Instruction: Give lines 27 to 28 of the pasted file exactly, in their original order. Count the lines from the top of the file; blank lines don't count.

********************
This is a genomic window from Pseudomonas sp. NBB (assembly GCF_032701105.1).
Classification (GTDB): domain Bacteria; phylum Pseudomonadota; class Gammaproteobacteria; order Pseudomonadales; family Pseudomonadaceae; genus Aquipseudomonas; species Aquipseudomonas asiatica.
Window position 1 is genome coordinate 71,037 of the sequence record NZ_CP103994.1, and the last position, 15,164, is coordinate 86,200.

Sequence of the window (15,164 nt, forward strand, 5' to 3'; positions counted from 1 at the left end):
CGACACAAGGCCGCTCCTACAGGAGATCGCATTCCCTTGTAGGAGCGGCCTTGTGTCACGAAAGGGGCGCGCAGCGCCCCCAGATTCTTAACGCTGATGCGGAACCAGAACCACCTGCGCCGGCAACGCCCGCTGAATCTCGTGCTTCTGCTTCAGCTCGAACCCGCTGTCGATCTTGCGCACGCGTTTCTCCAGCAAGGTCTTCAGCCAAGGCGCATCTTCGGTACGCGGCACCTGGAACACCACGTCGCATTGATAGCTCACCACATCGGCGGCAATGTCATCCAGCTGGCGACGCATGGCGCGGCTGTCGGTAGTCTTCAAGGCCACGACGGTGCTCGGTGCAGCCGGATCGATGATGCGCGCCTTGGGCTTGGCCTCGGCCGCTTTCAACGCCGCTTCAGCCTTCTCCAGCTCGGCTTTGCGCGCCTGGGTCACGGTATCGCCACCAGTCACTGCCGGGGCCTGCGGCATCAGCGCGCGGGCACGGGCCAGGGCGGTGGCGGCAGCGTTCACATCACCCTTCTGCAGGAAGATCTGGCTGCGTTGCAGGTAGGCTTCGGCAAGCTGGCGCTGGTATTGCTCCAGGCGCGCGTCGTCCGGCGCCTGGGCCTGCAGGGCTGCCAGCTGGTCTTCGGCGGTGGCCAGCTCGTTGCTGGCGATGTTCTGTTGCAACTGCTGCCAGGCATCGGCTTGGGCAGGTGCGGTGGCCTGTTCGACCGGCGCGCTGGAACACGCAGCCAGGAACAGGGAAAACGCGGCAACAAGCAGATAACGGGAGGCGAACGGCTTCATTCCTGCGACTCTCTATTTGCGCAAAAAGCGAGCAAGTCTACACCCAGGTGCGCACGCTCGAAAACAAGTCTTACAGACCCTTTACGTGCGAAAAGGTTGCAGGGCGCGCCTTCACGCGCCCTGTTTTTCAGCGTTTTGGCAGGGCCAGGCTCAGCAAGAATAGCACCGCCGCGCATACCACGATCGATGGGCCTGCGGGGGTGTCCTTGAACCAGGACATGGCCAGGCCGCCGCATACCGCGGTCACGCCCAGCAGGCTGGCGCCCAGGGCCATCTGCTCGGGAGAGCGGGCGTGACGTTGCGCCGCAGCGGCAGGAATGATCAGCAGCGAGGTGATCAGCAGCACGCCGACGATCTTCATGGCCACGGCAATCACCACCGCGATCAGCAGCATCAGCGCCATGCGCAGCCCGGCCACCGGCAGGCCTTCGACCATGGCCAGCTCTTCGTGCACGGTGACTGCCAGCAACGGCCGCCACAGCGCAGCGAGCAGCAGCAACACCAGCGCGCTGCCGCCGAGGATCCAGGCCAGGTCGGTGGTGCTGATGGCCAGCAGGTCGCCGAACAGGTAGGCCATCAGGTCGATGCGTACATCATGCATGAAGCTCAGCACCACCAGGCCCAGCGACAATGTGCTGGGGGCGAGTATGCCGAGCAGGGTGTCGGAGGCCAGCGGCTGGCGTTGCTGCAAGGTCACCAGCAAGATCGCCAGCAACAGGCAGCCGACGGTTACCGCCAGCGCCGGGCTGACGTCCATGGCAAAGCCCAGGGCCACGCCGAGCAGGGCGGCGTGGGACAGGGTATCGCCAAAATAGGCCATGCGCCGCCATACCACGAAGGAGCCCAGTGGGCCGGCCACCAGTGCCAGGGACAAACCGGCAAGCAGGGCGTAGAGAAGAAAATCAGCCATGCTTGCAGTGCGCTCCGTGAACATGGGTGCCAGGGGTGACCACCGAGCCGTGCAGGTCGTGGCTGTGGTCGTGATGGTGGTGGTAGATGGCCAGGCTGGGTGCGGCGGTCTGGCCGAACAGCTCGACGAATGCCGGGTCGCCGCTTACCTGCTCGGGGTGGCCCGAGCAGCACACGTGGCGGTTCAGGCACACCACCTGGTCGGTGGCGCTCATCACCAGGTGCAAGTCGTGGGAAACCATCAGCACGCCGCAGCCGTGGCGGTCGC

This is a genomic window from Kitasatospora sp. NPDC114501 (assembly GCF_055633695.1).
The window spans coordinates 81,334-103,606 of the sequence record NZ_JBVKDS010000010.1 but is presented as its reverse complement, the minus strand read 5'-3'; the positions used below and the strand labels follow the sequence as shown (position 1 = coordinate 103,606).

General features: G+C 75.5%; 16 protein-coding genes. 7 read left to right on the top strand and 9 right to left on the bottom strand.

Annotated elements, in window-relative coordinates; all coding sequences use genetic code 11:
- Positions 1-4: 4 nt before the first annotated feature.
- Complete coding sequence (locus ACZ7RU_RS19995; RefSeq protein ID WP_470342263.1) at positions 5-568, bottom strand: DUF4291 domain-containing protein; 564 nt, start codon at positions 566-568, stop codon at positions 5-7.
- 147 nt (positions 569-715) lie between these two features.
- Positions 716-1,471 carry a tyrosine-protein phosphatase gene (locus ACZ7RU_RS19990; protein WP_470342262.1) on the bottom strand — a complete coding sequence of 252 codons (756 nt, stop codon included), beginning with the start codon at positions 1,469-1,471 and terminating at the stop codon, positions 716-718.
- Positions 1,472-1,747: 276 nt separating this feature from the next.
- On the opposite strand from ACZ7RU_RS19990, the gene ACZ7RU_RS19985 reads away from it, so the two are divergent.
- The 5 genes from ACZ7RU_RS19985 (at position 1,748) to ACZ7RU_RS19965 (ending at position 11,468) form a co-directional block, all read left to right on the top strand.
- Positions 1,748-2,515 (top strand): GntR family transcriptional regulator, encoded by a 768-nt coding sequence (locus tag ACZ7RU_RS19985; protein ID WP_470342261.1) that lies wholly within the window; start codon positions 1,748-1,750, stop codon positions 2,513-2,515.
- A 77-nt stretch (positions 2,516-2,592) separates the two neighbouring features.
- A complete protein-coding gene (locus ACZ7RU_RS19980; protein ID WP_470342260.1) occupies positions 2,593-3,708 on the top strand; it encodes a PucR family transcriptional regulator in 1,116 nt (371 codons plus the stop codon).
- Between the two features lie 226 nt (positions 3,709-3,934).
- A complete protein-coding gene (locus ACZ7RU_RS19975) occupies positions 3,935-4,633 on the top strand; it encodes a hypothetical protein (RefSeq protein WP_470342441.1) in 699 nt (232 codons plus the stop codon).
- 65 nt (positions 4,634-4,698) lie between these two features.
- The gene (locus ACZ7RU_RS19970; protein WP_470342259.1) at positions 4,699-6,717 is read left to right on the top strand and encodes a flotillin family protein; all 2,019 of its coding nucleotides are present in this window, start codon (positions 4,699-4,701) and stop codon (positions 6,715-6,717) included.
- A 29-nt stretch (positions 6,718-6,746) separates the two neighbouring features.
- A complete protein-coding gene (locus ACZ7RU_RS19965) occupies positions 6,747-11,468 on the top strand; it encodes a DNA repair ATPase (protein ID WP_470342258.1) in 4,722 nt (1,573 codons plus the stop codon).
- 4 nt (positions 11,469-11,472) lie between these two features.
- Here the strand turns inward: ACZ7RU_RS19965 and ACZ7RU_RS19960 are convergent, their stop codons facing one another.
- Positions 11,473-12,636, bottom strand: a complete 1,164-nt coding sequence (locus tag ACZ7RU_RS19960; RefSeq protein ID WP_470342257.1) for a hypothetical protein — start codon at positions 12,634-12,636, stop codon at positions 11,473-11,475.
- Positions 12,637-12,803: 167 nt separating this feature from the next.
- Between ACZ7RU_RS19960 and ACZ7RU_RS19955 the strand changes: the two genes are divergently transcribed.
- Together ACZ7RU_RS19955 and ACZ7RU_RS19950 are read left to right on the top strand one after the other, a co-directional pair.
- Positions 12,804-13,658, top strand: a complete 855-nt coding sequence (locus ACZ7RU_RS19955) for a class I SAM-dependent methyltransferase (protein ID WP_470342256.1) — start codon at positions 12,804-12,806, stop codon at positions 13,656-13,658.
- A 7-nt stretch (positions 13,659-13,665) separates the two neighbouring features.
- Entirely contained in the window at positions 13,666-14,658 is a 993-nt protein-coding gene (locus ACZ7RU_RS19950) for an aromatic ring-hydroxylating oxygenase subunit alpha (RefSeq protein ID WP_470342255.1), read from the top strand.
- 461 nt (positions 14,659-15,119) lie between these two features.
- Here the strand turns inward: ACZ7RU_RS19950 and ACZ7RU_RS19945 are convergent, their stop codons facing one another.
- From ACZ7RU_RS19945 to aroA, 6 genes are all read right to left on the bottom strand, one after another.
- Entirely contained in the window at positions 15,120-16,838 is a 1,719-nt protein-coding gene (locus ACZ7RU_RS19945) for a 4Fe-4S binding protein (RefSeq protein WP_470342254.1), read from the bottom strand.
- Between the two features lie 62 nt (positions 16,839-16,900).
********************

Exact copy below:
- Here the strand turns inward: ACZ7RU_RS19965 and ACZ7RU_RS19960 are convergent, their stop codons facing one another.
- Positions 11,473-12,636, bottom strand: a complete 1,164-nt coding sequence (locus tag ACZ7RU_RS19960; RefSeq protein ID WP_470342257.1) for a hypothetical protein — start codon at positions 12,634-12,636, stop codon at positions 11,473-11,475.